Hexapod Explorer – wooden mechanical spiderbot from UGEARS
Your cat is going to love/hate us for this one! Are you ready for the coolest crawler available anywhere on the model market? Introducing the Ugears Hexapod Explorer: part insect, part robot, part extraterrestrial rover. Driven by a powerful spring motor, the Hexapod Explorer can walk up to 3 meters on its own legs, without need of an auxiliary or supporting wheel like other models have. The ability to bear its own weight, on the legs alone, allows the Hexapod Explorer to navigate slightly rough terrain, like a planetary rover stepping out of the capsule to explore new worlds. Another amazing feature that makes our walker unique is that the Hexapod Explorer comes with a variable speed dial. You can make your robo-bug creep, crawl, or skitter at any speed you want! When the Hexapod stops walking, pick it up and watch the legs come to life and flail about, just like a real insect, crab or spider would do. It's the stuff of nightmares, or a mechanical model-maker's dreams, depending on one's perspective!
This DIY Hexapod Explorer takes its place as champion walker among Ugears' amazing family of mechanoids, automatons, 3D puzzles, and wooden mechanical marvels. We've created a purely mechanical, wooden walking robot, without electronic components. At Ugears we believe design should be elegant, in every sense of the word—simple, smart, and beautiful to look at. As Theo Jansen has said, "The walls between art and engineering exist only in our minds." We are committed to surprising and delighting our growing base of customers in 85 countries across five continents with designs that have that "Wow!" factor.
We are fortunate to live in an exciting age of space exploration and rapid technological advancement. Mankind's first steps on another celestial sphere came in 1969, with the Apollo 11 moonwalk of Neil Armstrong and Buzz Aldrin. From 1997 to the present there have been six different Mars rovers operating on the red planet. Imagine you are the commander of a mission to explore Planet X. A rover can only take photos and samples along its solitary path. But imagine if your landing craft could release a robotic army of Hexapod Explorers to skitter across the surface of the new planet in every direction, testing the soil, collecting rock samples, searching for alien life forms. Each night the Hexapods rest, and each day they recharge and come to life, continuing their explorations and scientific work. Maybe a lander from another civilization on a different planet arrives, sees the Hexapods, and believes them to be the dominant life form on Planet X!
The Hexapod Explorer wooden model kit has 388 pieces and features a strong metal spring that powers the robot's walking action, and rubber band foot pads for better traction on smooth surfaces. This DIY model is rated Medium level with an assembly time of approximately 8 hours. The internal spring is wound with a ratchet key located on the belly. With a ratchet mechanism you don't have to hold the key while winding to prevent slippage—potential energy is stored with each twist, without slippage, until the spring is fully loaded. The Hexapod Explorer can traverse rough surfaces and even step over obstacles of 1-2 cm. Crank the model up, set it down, choose the desired speed using the dial on the Hexapod's head, then release the "go" switch at the rear to set the model in motion. You can change speeds at any time, either mid-run or on the next go.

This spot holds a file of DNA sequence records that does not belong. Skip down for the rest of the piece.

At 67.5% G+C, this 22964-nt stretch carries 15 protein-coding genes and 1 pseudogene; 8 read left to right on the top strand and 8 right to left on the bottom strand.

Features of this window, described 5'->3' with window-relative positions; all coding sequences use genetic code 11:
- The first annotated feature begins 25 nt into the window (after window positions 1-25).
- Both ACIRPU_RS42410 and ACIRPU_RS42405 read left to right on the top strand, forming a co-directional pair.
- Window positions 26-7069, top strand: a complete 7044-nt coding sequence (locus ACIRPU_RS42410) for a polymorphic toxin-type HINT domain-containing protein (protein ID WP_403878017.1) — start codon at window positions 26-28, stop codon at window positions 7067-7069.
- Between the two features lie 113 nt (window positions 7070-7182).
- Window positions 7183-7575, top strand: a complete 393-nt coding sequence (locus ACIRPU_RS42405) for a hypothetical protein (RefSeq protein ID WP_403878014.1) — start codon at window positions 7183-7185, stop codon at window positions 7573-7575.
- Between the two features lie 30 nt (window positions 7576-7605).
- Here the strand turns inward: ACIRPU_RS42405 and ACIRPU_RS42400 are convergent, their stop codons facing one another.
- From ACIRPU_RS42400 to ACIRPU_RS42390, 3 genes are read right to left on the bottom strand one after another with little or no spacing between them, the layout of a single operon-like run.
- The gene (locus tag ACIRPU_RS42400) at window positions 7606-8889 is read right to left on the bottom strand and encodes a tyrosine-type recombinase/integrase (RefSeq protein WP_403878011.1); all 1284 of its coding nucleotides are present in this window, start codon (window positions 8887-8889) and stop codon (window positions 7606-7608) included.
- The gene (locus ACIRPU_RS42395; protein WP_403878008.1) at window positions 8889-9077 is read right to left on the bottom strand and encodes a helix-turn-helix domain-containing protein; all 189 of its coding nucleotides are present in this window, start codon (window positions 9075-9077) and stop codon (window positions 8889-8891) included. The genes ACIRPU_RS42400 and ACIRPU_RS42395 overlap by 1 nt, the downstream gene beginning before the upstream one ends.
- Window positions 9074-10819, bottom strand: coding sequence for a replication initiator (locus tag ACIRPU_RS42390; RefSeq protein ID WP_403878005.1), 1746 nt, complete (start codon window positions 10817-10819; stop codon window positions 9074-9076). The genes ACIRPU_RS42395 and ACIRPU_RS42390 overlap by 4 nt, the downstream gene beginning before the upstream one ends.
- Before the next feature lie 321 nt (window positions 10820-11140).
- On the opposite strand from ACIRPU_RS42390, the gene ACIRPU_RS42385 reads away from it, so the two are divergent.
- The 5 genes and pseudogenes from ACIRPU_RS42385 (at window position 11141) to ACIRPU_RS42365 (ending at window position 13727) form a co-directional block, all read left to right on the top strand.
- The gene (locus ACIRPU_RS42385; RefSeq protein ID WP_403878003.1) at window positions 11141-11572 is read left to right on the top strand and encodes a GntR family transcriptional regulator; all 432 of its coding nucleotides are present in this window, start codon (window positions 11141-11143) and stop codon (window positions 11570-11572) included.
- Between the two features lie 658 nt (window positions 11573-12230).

We often find our inspiration in nature. Hexapods, the subphylum that includes insects, are the most diverse and prevalent life form on Earth, representing half of all known species. Three pairs of jointed legs is a very stable design for traversing all kinds of terrain, which helps explain why insects have been so successful in colonizing almost every square meter of the planet. We think the Hexapod most resembles a beetle. Did you know there are over 400,000 different species of beetles, making Coleoptera the most diverse order known to science, with fully 25% of all known animal life forms? British evolutionary biologist J.B.S. Haldane is said to have quipped that if there is in fact a God, the Creator seems to have "an inordinate fondness for beetles." We are also fond of our Hexapod!
Let's face it, the six-legged, hard-shelled beetle is a winning design, and so is the Ugears Hexapod Explorer. In fact, the Hexapod's movements are so lifelike you might be tempted to play a practical joke on an unsuspecting friend by asking them to pick up your resting but partly wound-up Hexapod (set on high-speed skitter mode for maximum scare effect). Our advice: Don't do it! Not unless you want to be picking up the pieces after your Hexapod Explorer is dropped to the ground or flung against the nearest wall by your startled friend. Our advice is the same for cats—cats and Hexapods are an unstable mixture, so keep them apart! That is unless you think eight hours of build time is totally worth it for a viral video of your cat pouncing on and dismembering your Ugears Hexapod Explorer—you'll have to decide for yourself!